Supes Spurn Appeal; Muni Service Cuts Coming in May
|Ten percent service cuts are the one Muni-related item that's not delayed|
Predictions of Muni-related ululations of the sort common at MTA Board meetings showed early promise -- but withered by the time Supervisor David Campos queried a planning department official "What is your reading of that second sentence in that subsection?" When he later quoted liberally from "section 21.08032 of the public resources code" it became clear this was going to become a very complicated debate about state environmental law and not a maniacal display connecting transit service to workers' revolutions worldwide. Or, at least, there was less of that than usual.
Here's a synopsis of the major points, as simple and readable as we can do it:
At issue was the Planning Department's granting of a statutory exemption to the California Environmental Quality Act (CEQA) to Muni, allowing it to forgo an environmental review of pending service cuts due to the transit agency's state of fiscal emergency.Still, the notion of an agency being able to "do anything it wants without justifying its actions" once a state of fiscal emergency has been declared troubled Campos. He moved that Muni either make things right procedurally or undertake the environmental review.
Activist David Pilpel objected on a number of grounds, but the one that gained the most traction was the lag in time between Muni's April 2009 declaration of fiscal emergency and approval of service cuts in February of this year. He contended this essentially comprised a new project mandating a new process prior to approving any service cuts. Campos latched onto this argument.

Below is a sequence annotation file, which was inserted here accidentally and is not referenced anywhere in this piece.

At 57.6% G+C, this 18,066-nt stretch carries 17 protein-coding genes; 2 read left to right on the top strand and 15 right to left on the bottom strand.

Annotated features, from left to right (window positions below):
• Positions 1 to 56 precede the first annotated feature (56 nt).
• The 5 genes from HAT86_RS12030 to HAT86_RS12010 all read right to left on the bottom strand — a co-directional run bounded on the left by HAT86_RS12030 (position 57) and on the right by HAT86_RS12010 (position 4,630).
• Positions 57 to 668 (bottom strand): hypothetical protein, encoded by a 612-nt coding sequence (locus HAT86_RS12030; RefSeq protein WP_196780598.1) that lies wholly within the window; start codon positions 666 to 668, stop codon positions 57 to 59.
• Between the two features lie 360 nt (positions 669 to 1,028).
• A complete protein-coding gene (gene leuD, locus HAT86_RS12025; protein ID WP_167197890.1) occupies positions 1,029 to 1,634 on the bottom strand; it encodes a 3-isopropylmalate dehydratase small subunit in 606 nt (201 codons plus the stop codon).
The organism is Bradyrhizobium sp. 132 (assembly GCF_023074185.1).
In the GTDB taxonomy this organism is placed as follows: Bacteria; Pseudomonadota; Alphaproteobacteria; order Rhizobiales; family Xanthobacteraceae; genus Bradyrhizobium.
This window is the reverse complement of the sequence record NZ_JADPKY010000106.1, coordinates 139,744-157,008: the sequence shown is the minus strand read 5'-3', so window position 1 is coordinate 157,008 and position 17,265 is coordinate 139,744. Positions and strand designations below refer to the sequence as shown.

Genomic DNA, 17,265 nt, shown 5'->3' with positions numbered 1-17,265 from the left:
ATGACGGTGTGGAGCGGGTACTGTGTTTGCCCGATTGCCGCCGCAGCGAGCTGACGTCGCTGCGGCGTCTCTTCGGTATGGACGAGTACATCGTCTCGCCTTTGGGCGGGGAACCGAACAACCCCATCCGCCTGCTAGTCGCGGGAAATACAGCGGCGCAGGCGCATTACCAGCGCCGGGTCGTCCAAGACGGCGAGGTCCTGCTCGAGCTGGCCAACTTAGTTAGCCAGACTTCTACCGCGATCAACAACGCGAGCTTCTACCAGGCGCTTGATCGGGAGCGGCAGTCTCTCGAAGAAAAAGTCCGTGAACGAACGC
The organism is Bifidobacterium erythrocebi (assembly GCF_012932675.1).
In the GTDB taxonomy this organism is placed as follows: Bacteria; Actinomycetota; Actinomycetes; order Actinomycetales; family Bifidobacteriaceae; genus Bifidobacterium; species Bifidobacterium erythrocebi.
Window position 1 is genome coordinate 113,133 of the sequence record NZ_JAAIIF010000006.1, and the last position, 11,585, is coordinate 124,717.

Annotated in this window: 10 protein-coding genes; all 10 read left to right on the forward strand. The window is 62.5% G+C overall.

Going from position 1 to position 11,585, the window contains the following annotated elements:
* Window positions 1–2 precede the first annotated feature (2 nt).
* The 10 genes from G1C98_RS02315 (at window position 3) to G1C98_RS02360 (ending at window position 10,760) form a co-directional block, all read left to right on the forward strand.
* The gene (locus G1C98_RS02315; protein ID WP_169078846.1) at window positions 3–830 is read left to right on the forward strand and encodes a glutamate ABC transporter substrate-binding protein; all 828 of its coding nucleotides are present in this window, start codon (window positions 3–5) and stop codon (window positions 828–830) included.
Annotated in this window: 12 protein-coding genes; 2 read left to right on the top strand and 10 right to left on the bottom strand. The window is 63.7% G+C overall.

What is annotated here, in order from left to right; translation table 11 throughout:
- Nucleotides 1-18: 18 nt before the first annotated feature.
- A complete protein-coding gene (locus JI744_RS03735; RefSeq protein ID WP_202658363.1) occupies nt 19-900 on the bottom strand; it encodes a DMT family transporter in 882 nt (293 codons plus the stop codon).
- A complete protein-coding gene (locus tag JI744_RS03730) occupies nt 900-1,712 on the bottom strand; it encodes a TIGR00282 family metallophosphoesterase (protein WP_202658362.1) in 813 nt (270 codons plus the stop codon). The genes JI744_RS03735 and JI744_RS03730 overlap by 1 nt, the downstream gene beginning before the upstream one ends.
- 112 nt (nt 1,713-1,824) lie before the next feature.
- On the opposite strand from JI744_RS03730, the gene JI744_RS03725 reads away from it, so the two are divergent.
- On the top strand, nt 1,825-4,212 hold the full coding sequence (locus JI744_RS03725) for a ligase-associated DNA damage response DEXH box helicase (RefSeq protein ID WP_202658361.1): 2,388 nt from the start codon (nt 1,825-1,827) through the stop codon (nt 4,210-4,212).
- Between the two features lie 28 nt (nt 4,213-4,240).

The Planning Department's Bill Wyco and Viktoriya Wise countered that a fiscal emergency declaration lasts for a year -- and it's not practical to outline exactly what steps you'll take at the outset to remedy that emergency. While Campos was puzzled that an agency's financial well-being could fluctuate during that year, and it could still have carte blanche to undertake whatever moves a state of fiscal emergency entitled it to, Wyco noted that this is how the state legislature wrote the law -- and only it can change it. Municipal Transportation Agency chief financial officer Sonali Bose added that, despite recent influxes of state money, the agency still faces heavy deficits. In short, Muni still fits the definition of being in a fiscal state of emergency; its projected revenue falls far short of its projected costs.
"I would love to support the appelant [Pilpel] today, but I do not think that it's appropriate at this time to use CEQA law to do what many of us would like to do. It'd be the easy thing to do," said Chiu. "I think the [state] law is clear and makes sense. It makes sense to allow transit agencies that have budget problems to not have to delay to allow the agencies to fix problems."
Chiu added that using CEQA to stave off Muni service cuts would be as misguided as anti-bicycle zealots using CEQA to delay the city's master bike plan.
In the end, the motion to overturn the process allowing Muni to skirt the environmental review failed, 7-4 (Against: Bevan Dufty, Elsbernd, Chiu, Carmen Chiu, Sophie Maxwell, Michela Alioto-Pier, Ross Mirkarimi. For: Campos, Chris Daly, John Avalos, Eric Mar).
It was a win for intelligent, civilized debate. And what was our prize? Massive, horribly conceived Muni service cuts. Hooray for us.
*An earlier version of this story reported the cuts would commence on May 1. They were originally scheduled to do so, the new operative date is May 8.